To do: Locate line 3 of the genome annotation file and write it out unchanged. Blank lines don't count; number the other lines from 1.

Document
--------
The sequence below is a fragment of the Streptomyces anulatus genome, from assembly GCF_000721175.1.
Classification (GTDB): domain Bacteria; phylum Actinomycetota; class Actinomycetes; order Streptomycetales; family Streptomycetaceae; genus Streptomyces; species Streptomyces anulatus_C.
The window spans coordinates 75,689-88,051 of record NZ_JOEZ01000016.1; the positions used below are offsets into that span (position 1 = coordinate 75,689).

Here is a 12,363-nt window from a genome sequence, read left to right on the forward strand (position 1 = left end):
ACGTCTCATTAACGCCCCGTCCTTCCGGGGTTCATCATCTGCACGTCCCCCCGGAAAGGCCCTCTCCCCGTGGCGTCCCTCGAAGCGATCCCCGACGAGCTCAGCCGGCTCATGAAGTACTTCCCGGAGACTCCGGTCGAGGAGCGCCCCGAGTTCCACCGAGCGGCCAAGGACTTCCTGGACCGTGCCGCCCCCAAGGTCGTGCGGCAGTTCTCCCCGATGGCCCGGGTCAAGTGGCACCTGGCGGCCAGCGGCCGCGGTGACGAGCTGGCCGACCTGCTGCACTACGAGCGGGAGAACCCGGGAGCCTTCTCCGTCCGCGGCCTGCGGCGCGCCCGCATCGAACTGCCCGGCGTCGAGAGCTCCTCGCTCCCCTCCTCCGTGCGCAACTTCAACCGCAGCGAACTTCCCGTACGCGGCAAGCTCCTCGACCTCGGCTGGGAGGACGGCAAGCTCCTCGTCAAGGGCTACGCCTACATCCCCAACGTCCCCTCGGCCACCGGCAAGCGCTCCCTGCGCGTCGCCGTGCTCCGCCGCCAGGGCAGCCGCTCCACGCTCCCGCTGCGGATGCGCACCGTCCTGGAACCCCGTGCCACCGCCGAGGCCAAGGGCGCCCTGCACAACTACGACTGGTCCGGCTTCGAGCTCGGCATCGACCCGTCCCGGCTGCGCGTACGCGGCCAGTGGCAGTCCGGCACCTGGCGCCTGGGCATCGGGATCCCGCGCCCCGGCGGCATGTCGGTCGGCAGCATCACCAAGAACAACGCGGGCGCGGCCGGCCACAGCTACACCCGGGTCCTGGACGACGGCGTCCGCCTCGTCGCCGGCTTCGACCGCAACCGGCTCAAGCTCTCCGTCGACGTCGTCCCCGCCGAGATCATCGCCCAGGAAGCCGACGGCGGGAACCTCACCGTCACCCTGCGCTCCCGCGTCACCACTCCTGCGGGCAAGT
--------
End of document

The window spans coordinates 75,689-88,051 of record NZ_JOEZ01000016.1; the positions used below are offsets into that span (position 1 = coordinate 75,689).